INDIANAPOLIS (AP) — More than a dozen men who survived
the worst sea disaster in U.S. naval history — the World War II sinking
of the USS Indianapolis — have gathered in the cruiser's namesake city
for the final large-scale reunion of the famed ship's dwindling number
Thirty-eight of the 317 men who survived the ship's July 1945 sinking
and five days in the Pacific's shark-infested waters are still alive,
but they're now in their late 80s and early 90s and many use
Harold Bray, an 86-year-old from Benicia, Calif., said he and the 14
other survivors attending this year's reunion decided Friday that any
future gatherings will be smaller and less frequent because so many of
the survivors are in poor health.
"We decided to stay together until the last guy's standing, but the goal
is to continue at a smaller scale," said Bray, chairman of the USS
Indianapolis Survivors Organization. "Some of the guys are in
wheelchairs now and travel is pretty tough for them."
Bray said the survivors will nonetheless keep telling the story of the
ship's sinking, their survival and the role they played in helping bring
the war to a close.
The USS Indianapolis was halfway between Guam and the Philippines in
shark-filled waters when a Japanese submarine sank it with torpedoes on
July 30, 1945, in the war's closing weeks.
Just days earlier, the Indianapolis had visited the island of Tinian in
a secret mission to deliver the uranium-235 and other components for the
atomic bomb later dropped on Hiroshima by the Enola Gay, which took off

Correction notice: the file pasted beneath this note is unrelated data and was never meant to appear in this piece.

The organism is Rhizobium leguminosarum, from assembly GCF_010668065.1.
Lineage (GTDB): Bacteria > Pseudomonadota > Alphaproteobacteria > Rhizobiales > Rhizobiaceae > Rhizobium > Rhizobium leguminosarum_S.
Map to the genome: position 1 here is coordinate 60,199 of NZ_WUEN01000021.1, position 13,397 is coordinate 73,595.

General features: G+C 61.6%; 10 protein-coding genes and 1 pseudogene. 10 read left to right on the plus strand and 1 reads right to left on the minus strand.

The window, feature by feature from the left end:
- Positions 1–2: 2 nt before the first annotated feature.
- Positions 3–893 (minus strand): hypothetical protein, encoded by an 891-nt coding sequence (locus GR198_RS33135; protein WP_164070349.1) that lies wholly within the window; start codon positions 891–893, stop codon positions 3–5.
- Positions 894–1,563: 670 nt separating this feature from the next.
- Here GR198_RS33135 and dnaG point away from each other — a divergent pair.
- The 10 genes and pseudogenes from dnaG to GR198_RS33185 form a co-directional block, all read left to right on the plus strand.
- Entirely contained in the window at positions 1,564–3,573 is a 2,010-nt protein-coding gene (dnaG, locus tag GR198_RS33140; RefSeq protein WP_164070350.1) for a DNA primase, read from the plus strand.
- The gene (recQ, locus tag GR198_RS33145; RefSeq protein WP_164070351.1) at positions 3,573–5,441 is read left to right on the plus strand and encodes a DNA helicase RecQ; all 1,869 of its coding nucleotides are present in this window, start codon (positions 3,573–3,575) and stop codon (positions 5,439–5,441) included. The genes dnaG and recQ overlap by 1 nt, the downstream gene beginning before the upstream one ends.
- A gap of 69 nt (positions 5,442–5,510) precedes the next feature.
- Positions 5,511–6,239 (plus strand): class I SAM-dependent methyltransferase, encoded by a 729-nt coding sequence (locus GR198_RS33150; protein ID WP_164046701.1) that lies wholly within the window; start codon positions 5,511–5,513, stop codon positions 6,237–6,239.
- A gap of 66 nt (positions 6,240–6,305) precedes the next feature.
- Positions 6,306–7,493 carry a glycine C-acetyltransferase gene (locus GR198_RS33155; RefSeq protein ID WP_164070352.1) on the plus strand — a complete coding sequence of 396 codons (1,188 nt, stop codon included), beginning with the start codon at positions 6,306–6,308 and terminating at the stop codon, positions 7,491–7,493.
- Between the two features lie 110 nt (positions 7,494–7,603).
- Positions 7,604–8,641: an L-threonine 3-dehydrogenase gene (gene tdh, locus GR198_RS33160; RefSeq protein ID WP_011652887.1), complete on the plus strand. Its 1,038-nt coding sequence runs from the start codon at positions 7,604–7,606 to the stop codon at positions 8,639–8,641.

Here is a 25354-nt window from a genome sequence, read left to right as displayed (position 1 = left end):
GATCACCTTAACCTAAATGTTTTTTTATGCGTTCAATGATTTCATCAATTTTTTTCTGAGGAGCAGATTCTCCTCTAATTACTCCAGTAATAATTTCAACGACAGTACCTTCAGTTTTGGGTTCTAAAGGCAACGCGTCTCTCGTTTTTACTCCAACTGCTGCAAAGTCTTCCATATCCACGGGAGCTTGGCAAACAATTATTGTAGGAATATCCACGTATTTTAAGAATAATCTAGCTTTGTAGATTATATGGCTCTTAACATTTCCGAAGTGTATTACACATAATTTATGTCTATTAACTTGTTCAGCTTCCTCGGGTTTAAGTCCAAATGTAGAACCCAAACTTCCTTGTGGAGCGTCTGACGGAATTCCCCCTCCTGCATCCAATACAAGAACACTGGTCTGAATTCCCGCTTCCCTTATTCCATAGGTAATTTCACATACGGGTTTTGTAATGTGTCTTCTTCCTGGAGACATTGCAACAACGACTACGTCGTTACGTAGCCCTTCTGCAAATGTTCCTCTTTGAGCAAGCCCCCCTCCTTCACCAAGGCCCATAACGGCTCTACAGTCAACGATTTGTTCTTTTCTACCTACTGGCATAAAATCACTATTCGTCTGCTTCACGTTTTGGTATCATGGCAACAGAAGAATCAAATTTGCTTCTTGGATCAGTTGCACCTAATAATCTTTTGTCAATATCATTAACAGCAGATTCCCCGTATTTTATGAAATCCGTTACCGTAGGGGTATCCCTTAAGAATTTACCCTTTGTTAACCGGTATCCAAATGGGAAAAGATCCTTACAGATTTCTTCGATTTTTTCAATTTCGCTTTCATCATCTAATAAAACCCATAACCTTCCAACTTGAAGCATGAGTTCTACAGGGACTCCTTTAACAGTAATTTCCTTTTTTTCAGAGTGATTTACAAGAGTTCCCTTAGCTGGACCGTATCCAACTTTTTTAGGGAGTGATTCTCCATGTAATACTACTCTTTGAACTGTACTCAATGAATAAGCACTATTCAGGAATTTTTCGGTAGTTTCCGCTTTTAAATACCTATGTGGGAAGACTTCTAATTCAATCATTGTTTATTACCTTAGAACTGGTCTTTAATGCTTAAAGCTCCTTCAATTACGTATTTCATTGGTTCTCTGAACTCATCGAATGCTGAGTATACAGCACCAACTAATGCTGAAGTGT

from the remote island.
The Indianapolis' mission was so secret she sailed alone, unescorted by
ships better equipped to detect and fight Japanese submarines.
An estimated 900 of the ship's servicemen survived the vessel's
nighttime sinking, but before rescuers arrived five days later,
drowning, delirium, dehydration and shark attacks had claimed all but
317 of the men.
The Indianapolis' death toll — 880 members out of a crew of 1,197 died —
is the U.S. Navy's worst single at-sea loss of life. But reports of the
tragedy were buried by the news of the Japanese surrender, and interest
in the ship's story was not revived until the 1975 movie "Jaws" featured
a character who told of the sinking and the survivors' days of agony.
Edgar Harrell, an 89-year-old from Clarksville, Tenn., who is one of
only two ex-Marines among the remaining survivors, said the horrors he
witnessed — including sharks devouring men around him — became too much
for him to bear after he returned home.
While many survivors kept what they saw and heard to themselves, Harrell
said the lingering trauma he'd suffered left him unable to focus on the
college courses he enrolled in immediately after the war.
"I learned early on that you had to get it out, you had to tell others
what happened," he said. "Once I did it was a relief."
Clarence Hershberger, an 87-year-old survivor from De Leon Springs,
Fla., who uses a wheelchair, hadn't planned on attending the reunion,
which ends Sunday. He'd been feeling poorly but decided Monday to make
the trip to Indianapolis, where a black granite memorial honors the ship
and its crew.
He said that when all of the survivors are gone he hopes the survivors'
relatives and others keep reminding the public about the ship and its
"Somebody's got to keep the story alive," Hershberger said.
Among the roughly 250 friends and relatives of the survivors attending
the reunion is Hunter Scott, whose seventh-grade history project as a
12-year-old from Pensacola, Fla., helped lead to a reassessment of the
court-martial of the ship's commanding officer, Rear Admiral Charles B.
McVay was court-martialed for not sailing a zigzag course to evade
submarines, but his men believed he was made a scapegoat. In 2000, 32
years after McVay committed suicide, Congress passed an act clearing his
Scott is now a 28-year-old Navy helicopter pilot based in California and
he said the men's incredible story of survival convinced him to enlist
in the Navy.
"There's 38 of them left and I really wanted to see these guys and catch
up. They're like grandfathers to me, it's like seeing family," he said.